A Christmas Present for Extended Family and Friends

This article was originally posted on Nov. 28, 2012

As a military family, we have moved around a lot, making it difficult to visit our relatives on a regular basis. One of the things I liked to do, starting the last week of November is make a year-in-review DVD to send to everybody. This used to be a HUGE project with the software I had available to me over the years, but modern technology has made the process so much easier.

The idea is to go through all your home videos from the year and capture the best segments using video editing software. You can then add transitions, effects, captions, still photos and music. I have to admit that my first videos were overly long and boring, with WAY too much grainy footage of babies laying on their backs blowing raspberries, or babies in the bouncer, or babies in the swing, etc. These are the types of videos that only the most doting of grandparents can tolerate. Since then, I’ve learned a few things. Here’s my top tips:

Top Ten Tips for Year-in-Review Videos:

1. Take good footage in the first place! Most cameras these days are pretty good, but take the time to look over the manual and learn how to use the various features. The improved video and sound quality (yay for “Wind Reduction!) will make your job so much easier.

2. Don’t just take video of the kids. People want to see the adults in the family too, and someday your kids will want to remember what you looked like. Also try to get video of family friends (if they’ll let you) and various gatherings. This will give you a variety of material to mix in with the kid footage.

3. When filming, remember to change angles and use the zoom occasionally, but don’t make everyone seasick by walking around and panning the camera from side-to-side. Just use the pause button before switching to a new vantage point.

4. When editing, the key word is EDIT  . . . ruthlessly. Extended family and friends do want to see your kids, but not as much as you do (grandmothers excepted). You’ll have to decide how many seconds of a scene to include, depending on what’s going on in the scene. You can also edit out dead time to include only the most exciting bits of a birthday party or a trip to the zoo. Aim for a video length of about 20 – 40 min depending on how much action you have to work with.

5. While editing, alternate segments of different angles (if you have them) of the same scene. For example, if you’re editing your family’s Thanksgiving gathering, alternate between a broad view of the dining room, to action shots of the cooks in the kitchen, close-ups of the food, low angle of the kids playing on the floor, etc… If possible, try to alternate outdoor events with indoor events so that viewers don’t get tired of the same lighting.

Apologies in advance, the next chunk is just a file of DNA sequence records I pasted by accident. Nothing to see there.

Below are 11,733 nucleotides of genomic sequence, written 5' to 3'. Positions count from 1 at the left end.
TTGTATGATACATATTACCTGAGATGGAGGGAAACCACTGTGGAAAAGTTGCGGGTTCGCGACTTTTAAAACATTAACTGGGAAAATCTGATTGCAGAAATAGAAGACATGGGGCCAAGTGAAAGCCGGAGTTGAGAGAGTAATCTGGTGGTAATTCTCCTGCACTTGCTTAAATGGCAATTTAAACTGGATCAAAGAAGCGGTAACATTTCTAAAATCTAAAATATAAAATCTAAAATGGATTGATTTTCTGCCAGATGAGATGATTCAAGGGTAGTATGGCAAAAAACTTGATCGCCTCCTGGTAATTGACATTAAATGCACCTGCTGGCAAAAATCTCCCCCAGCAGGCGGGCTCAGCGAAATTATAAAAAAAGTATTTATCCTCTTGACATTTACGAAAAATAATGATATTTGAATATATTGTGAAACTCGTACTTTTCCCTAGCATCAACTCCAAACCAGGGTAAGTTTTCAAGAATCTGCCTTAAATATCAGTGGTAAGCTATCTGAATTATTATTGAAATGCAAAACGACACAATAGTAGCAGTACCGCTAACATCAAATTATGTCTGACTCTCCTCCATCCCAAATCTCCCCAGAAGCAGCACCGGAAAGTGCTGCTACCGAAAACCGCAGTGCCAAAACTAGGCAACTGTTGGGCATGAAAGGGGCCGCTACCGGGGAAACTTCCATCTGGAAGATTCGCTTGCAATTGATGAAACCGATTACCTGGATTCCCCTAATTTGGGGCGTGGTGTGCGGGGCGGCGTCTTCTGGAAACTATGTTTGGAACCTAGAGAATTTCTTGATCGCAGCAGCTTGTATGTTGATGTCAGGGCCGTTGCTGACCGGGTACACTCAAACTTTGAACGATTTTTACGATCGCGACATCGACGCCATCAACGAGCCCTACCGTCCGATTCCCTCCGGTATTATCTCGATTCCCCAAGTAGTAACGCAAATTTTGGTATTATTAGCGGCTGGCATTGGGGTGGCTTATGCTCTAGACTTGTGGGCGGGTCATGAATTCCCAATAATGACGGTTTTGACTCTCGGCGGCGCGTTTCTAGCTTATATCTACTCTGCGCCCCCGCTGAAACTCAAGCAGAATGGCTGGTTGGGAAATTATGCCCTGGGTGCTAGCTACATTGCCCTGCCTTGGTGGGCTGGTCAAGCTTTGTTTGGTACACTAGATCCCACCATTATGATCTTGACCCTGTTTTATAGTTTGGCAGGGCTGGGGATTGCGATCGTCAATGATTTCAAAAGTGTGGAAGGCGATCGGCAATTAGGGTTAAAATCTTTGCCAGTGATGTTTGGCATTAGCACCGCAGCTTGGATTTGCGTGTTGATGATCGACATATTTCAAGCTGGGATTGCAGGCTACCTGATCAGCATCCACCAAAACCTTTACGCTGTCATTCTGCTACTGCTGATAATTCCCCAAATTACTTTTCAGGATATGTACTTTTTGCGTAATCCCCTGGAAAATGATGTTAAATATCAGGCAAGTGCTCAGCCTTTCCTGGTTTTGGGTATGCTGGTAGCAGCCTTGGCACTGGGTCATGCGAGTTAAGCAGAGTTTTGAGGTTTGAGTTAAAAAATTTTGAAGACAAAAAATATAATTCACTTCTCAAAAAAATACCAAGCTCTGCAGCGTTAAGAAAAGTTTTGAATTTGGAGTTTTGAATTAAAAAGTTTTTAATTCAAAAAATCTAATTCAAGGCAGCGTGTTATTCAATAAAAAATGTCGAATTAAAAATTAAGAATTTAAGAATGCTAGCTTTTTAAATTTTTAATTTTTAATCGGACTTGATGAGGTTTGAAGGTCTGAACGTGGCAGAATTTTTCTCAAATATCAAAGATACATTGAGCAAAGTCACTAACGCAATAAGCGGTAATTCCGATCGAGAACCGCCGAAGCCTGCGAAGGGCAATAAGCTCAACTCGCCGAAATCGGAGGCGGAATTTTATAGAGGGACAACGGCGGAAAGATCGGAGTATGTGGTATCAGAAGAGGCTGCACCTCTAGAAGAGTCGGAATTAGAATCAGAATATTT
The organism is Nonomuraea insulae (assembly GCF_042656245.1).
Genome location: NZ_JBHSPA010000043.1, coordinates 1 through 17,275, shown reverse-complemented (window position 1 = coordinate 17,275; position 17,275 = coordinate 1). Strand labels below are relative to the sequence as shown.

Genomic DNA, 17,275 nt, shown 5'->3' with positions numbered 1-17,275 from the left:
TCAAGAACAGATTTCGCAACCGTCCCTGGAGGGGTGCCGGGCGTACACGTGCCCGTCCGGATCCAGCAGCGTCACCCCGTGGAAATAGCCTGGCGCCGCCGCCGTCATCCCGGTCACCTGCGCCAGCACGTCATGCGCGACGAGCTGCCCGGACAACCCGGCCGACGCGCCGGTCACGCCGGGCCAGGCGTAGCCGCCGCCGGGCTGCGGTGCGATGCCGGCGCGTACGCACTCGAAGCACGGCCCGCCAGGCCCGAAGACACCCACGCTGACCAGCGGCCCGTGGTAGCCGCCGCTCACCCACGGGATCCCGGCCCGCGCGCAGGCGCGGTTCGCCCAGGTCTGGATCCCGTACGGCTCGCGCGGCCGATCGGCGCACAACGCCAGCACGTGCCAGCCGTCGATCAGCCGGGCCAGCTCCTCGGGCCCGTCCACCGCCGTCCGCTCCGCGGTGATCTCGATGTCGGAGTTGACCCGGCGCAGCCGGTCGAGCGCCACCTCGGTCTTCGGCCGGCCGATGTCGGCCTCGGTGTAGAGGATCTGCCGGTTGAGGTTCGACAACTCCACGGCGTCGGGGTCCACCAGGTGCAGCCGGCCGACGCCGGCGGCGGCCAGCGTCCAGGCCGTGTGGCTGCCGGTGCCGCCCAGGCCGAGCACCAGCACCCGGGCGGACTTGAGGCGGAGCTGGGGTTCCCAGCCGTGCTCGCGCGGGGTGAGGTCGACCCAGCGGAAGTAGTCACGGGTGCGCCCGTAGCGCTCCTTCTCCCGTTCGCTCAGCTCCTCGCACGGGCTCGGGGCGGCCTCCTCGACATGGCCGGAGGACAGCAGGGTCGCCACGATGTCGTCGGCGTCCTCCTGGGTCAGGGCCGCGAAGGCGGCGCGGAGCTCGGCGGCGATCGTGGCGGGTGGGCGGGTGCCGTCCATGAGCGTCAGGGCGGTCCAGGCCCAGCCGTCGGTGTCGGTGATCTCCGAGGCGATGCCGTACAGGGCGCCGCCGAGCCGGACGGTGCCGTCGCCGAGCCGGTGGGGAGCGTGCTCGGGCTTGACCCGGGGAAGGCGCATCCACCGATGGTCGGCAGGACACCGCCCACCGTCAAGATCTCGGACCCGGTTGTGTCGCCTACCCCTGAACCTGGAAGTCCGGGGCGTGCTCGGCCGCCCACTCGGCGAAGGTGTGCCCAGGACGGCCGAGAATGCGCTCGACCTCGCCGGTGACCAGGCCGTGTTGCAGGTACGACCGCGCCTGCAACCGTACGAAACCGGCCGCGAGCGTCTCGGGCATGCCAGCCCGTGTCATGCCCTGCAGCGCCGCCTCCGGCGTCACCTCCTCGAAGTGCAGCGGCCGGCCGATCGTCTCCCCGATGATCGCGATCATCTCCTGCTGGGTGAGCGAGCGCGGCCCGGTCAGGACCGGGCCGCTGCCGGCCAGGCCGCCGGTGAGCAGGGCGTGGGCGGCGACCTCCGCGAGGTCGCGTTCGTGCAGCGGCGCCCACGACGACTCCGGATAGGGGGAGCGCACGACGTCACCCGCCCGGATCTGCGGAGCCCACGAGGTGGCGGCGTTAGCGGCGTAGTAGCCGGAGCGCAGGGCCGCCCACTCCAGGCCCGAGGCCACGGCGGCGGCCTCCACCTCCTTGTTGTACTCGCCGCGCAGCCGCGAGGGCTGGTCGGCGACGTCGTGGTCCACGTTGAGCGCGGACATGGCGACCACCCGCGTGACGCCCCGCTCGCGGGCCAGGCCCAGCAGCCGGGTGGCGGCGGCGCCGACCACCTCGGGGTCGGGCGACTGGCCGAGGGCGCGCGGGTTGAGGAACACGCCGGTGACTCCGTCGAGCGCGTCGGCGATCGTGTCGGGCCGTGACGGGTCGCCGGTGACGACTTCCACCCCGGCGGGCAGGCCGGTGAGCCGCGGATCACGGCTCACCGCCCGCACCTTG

6. Add a transition with a caption between events in your video. This helps viewers understand what is going on, where you are, when it happened, etc. My favorite transition is the “Ken Burns,” which is very understated and effective.

7. If you have a lot of great pictures, consider creating one or more separate slideshows that can be included on your DVD. Then on the DVD menu, list your slideshows and video/s titles with duration times for each so that viewers can choose what to watch based on how much time they have. 4 minute slideshow or 40 min video? Breaking up your content also helps viewers if they really want to see the pictures of your Yosemite vacation again, without necessarily seeing all the soccer team photos.

8. Quick – learn to play the guitar! For music to accompany your slideshows, it’s best to create your own, or search for “Royalty Free Music.” I’m no lawyer, but even if you have purchased music and only plan to make four copies of your slideshow, I believe copyright law only allows you to make one spare copy for yourself.

9. Use “Youtube” videos to teach yourself how to use whatever software you are using. It’s amazing how much you can learn when you are stuck, and really need to figure out how to do something.

10. This would be an excellent project for older kids and teens. They might need your help uploading all the raw video into the computer, and some overall editorial guidance, but then step back and see what they come up with. It will probably be hilarious. Plus, if they are at all computer savvy, they’ll probably figure out how to do it quicker than you will!

After burning your DVDs, label them and place them in jewel cases before packaging up in bubble mailers. Add a card and any gift cards, and you’ll have a great present to connect with faraway loved ones!

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